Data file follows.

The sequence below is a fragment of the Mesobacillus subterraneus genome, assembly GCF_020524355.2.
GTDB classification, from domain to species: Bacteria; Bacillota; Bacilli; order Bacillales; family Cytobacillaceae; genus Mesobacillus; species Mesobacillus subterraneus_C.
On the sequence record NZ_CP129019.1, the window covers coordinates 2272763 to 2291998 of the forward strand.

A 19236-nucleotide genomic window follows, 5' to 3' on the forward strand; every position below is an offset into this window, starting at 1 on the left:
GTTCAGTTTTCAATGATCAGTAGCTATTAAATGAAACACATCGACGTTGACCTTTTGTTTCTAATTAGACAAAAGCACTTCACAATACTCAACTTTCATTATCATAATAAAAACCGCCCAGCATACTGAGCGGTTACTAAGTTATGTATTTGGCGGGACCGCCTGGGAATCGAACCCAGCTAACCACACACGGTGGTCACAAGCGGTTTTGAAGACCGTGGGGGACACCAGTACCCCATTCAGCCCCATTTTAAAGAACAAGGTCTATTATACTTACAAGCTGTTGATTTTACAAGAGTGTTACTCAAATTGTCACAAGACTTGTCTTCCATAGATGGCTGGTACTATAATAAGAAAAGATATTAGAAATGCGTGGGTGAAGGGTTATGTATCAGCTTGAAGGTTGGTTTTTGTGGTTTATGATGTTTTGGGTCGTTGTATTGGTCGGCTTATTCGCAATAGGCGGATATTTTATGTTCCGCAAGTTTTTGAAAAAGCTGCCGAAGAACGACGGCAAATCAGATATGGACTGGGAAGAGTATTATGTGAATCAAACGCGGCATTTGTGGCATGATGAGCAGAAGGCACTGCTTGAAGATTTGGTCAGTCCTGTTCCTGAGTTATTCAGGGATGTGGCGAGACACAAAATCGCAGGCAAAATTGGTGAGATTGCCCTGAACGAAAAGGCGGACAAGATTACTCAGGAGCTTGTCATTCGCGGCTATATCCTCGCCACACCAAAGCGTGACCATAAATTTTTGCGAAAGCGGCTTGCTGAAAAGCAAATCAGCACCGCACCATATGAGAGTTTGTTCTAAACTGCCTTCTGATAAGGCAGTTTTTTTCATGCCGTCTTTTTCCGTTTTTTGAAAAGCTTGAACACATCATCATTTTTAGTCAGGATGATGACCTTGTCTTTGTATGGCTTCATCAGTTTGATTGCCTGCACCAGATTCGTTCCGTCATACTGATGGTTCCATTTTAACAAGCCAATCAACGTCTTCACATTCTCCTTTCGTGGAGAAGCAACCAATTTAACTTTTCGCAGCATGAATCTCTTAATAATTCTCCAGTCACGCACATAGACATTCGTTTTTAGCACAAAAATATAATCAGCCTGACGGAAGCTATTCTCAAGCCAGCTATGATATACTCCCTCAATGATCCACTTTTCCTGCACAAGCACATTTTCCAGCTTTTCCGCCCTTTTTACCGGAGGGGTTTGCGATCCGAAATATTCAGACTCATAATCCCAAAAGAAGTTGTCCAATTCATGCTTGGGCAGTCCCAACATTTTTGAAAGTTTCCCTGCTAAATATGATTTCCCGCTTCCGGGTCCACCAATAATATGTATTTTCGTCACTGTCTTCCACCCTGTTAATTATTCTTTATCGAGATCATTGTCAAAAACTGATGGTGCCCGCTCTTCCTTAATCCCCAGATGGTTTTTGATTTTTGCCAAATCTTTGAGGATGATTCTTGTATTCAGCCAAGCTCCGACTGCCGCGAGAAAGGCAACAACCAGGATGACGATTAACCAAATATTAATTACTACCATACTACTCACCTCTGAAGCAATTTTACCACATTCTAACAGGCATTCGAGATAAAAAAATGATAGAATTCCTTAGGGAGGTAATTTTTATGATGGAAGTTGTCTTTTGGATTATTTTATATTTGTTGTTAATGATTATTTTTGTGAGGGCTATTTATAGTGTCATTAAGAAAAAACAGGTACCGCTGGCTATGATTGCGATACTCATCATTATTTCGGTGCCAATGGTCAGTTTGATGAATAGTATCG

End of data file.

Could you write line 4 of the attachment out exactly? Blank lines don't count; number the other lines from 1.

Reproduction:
A 19236-nucleotide genomic window follows, 5' to 3' on the forward strand; every position below is an offset into this window, starting at 1 on the left: